July 2009

Gordon could Flash back soon

Tom Gordon’s next opportunity to salvage something from a frustrating season may be only a few days away.
The 41-year-old reliever, a veteran in his 22nd Major League season who had 97 wins before the Diamondbacks even played their first game, had a sharp rehab outing Friday night in Reno.
As relayed by Arizona manager A.J. Hinch, Gordon threw 13 pitches in a scoreless inning, eight of them for strikes.
Gordon is scheduled to pitch again Sunday. Depending on how his stuff looks that day, and how he feels afterwards, Gordon’s next appearance could be with the D-backs.
According to Hinch, the right-hander would need two down days following the Sunday outing, making him available by Wednesday.
Signed as a free agent a week before the start of Spring Training, Gordon completed his comeback from offseason elbow surgery by the end of April. But after three appearances totaling 1 2/3 innings, he returned to the disabled list on May 4 with a strained left hamstring.
That put him on another long comeback trail, the end of which is in sight.
Gordon has amassed 138 wins and 159 saves in his career.
Of the 59 pitchers in history with 159-plus saves, only three had more wins: ’60s guys Lindy McDaniel (141) and Hoyt Wilhelm (143), and Dennis Eckersley (197).
Wilhelm and Eckersley are both in the Hall of Fame.

(American) Idle Conversation

Let me throw a couple of pitching lines at you:

  • A: 8-7, with 77 strikeouts versus 20 walks in 107 innings.
  • B: 8-6, with 95 strikeouts versus 38 walks in 128 innings.
Pretty comparable, no?
Not at the pay window: B is CC Sabathia, whom the Yankees bagged for $161 million in the offseason’ biggest free-agent pitcher signing.
A is the guy Sabathia technically replaced in the New York rotation, the guy they already had. Carl Pavano.
Throw in the fact Sabathia is pitching with the powerful Yankees behind him, while Pavano works for the AL’s poorest team, the Indians.
I don’t have a point. Draw your own conclusion. I’m just throwing it out there, for Idle conversation (get it?).

No fan of Howard’s price

Congratulations to Ryan Howard, who accomplished something really rare Thursday night. He didn’t strike out. Honest!

For me, the applause for reaching 200 home runs faster — in terms of games played — than anyone in history is muted by the noise-pollution of his strikeouts.

I’m not a big fan of the modern all-or-nothing style. It’s not baseball; it’s over-the-line, a game we used to play on the beach, in flip-flops.
Howard smacked his 200th on Thursday in his 658th game, 48 fewer than Ralph Kiner, the previous record-holder, had taken to get there.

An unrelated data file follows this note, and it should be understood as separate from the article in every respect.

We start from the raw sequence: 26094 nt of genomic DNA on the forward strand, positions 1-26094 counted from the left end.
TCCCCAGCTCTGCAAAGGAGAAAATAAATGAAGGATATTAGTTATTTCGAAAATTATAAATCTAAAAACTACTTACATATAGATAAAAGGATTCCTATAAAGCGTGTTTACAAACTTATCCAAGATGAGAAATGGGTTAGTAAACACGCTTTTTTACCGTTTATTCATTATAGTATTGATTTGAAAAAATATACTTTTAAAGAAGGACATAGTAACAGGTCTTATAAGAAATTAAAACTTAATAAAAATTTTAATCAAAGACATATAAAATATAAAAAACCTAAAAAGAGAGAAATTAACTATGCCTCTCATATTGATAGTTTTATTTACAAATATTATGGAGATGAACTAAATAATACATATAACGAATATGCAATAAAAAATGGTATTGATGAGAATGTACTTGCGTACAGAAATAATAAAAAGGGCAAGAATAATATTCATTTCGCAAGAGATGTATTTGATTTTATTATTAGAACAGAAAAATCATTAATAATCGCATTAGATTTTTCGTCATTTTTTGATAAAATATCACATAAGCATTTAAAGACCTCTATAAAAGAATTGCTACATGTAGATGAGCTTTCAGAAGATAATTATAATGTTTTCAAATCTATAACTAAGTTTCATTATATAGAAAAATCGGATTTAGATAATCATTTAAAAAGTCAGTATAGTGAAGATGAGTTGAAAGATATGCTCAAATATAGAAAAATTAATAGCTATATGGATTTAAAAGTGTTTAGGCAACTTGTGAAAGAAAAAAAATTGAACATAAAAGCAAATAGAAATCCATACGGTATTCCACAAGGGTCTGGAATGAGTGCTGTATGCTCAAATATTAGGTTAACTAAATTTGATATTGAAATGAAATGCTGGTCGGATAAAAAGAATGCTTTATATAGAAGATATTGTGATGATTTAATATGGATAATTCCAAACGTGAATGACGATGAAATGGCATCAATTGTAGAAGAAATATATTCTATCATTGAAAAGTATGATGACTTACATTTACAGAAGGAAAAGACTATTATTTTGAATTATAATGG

But what about the toll of the power journey? Howard has been rung up 795 times. At the time he hit his 200th, Kiner had fanned about 450 times.
And he was ashamed about the strikeouts, most of which came earlier in his career. Then he learned the strike zone. By 1949, the season before he reached No. 200, Kiner hit 54 home runs — and struck out 61 times.
That’s a slow month for Howard, with his 795 strikeouts, already more than Kiner had in his entire career. Kiner was punched out a total of 749 times.

Now THIS is deja vu

Fell out of bed this morning and for some reason wanted to raid the closet for bell-bottoms and a leisure suit. Oh, yes — the Angels beat the Orioles on Saturday and Sunday after trailing 4-0 in both games.

The Halos had not won consecutive games they’d trailed by four runs in 30 years — since doing it against the Yankees in July 1979. That was the coming-of-age weekend for a downtrodden franchise, and how well I remember it.

On July 13-15, the California Angels tamed the traveling Bronx Zoo

The Friday game was a simple 6-1 victory — except for one thing: a Nolan Ryan no-hit bid turned into a fiasco which led to the end of a baseball tradition, of reporters doing double-duty as official scorers.

With Ryan five outs from the no-hitter, Jim Spencer hit a sinking liner to center field. Angels center fielder Rick Miller — who’d won a Gold Glove the year before — made a desperate bid for a diving catch that came up a few inches short.

Dick (no relation) Miller, the Angels beat writer for the old Los Angeles Herald Examiner acting as official scorer, ruled “Error.” Miller, see, was also working on a Ryan biography and thinking of the advance.

The entire Yankees dugout spilled out and gestured up to the press box in protest. Buzzie Bavasi, the late GM of the Angels, flew into the press box and down to Miller’s seat, screaming, “That’s the most embarrassing thing I’ve ever seen.”

Flash forward to the ninth, one out: Reggie Jackson drills a clean single up the middle and runs down the first-base line BACKWARDS, gesturing up to the press box and to Dick Miller. Ryan finishes off his one-hitter. Just another Friday the 13th.

Flash forward to Saturday: Down 6-0 after five, the Angels rally and eventually tie it on Don Baylor’s three-run homer off Goose Gossage with two outs in the ninth and win 8-7 in the 12th on Merv Rettenmund’s RBI single.

Sunday: Down 4-0 early, the Angels keep stirring up the already-frenzied fans with another surge culminated by Bobby Grich’s two-out, two-run homer in the ninth off Ron Guidry for a 5-4 win.

Oh … that series took the Angels into the All-Star Game break with a two-game AL West lead over the Texas Rangers, and they would finish the job with the franchise’s first division title before losing the ALCS … to the Orioles.

Getting weird, isn’t it? As the old saying goes, “Well, I’ll be a Rally Monkey’s uncle!”